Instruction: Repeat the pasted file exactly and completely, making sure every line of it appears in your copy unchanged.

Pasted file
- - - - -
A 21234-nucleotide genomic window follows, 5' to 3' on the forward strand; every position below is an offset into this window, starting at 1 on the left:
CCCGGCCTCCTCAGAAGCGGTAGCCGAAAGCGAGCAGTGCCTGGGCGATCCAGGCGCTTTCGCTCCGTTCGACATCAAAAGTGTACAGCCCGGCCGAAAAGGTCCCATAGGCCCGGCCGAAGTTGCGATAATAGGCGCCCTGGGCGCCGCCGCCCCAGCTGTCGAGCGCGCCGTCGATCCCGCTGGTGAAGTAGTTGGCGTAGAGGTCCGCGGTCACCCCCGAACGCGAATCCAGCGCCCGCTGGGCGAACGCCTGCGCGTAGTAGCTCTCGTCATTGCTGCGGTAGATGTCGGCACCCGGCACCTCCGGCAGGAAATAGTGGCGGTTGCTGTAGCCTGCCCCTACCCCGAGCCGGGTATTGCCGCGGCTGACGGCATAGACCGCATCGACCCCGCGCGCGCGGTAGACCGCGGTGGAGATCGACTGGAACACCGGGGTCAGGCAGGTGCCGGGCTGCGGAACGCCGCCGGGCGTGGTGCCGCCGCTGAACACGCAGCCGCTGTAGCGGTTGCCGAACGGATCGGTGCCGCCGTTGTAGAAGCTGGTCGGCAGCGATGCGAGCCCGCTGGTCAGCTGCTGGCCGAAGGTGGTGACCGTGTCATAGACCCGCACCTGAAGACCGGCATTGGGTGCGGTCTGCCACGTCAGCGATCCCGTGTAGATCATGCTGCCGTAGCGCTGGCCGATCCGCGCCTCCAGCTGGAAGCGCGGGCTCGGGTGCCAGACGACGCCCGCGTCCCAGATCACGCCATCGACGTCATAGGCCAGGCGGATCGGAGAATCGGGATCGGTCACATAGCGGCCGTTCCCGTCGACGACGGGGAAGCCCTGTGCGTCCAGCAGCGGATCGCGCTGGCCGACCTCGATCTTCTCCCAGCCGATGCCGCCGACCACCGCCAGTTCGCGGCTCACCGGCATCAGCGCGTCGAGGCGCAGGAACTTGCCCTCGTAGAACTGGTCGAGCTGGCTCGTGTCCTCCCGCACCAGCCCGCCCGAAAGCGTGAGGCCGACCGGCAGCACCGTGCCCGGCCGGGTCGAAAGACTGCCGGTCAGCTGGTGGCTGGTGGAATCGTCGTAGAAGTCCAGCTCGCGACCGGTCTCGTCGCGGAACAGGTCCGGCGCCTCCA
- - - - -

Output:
A 21234-nucleotide genomic window follows, 5' to 3' on the forward strand; every position below is an offset into this window, starting at 1 on the left:
CCCGGCCTCCTCAGAAGCGGTAGCCGAAAGCGAGCAGTGCCTGGGCGATCCAGGCGCTTTCGCTCCGTTCGACATCAAAAGTGTACAGCCCGGCCGAAAAGGTCCCATAGGCCCGGCCGAAGTTGCGATAATAGGCGCCCTGGGCGCCGCCGCCCCAGCTGTCGAGCGCGCCGTCGATCCCGCTGGTGAAGTAGTTGGCGTAGAGGTCCGCGGTCACCCCCGAACGCGAATCCAGCGCCCGCTGGGCGAACGCCTGCGCGTAGTAGCTCTCGTCATTGCTGCGGTAGATGTCGGCACCCGGCACCTCCGGCAGGAAATAGTGGCGGTTGCTGTAGCCTGCCCCTACCCCGAGCCGGGTATTGCCGCGGCTGACGGCATAGACCGCATCGACCCCGCGCGCGCGGTAGACCGCGGTGGAGATCGACTGGAACACCGGGGTCAGGCAGGTGCCGGGCTGCGGAACGCCGCCGGGCGTGGTGCCGCCGCTGAACACGCAGCCGCTGTAGCGGTTGCCGAACGGATCGGTGCCGCCGTTGTAGAAGCTGGTCGGCAGCGATGCGAGCCCGCTGGTCAGCTGCTGGCCGAAGGTGGTGACCGTGTCATAGACCCGCACCTGAAGACCGGCATTGGGTGCGGTCTGCCACGTCAGCGATCCCGTGTAGATCATGCTGCCGTAGCGCTGGCCGATCCGCGCCTCCAGCTGGAAGCGCGGGCTCGGGTGCCAGACGACGCCCGCGTCCCAGATCACGCCATCGACGTCATAGGCCAGGCGGATCGGAGAATCGGGATCGGTCACATAGCGGCCGTTCCCGTCGACGACGGGGAAGCCCTGTGCGTCCAGCAGCGGATCGCGCTGGCCGACCTCGATCTTCTCCCAGCCGATGCCGCCGACCACCGCCAGTTCGCGGCTCACCGGCATCAGCGCGTCGAGGCGCAGGAACTTGCCCTCGTAGAACTGGTCGAGCTGGCTCGTGTCCTCCCGCACCAGCCCGCCCGAAAGCGTGAGGCCGACCGGCAGCACCGTGCCCGGCCGGGTCGAAAGACTGCCGGTCAGCTGGTGGCTGGTGGAATCGTCGTAGAAGTCCAGCTCGCGACCGGTCTCGTCGCGGAACAGGTCCGGCGCCTCCA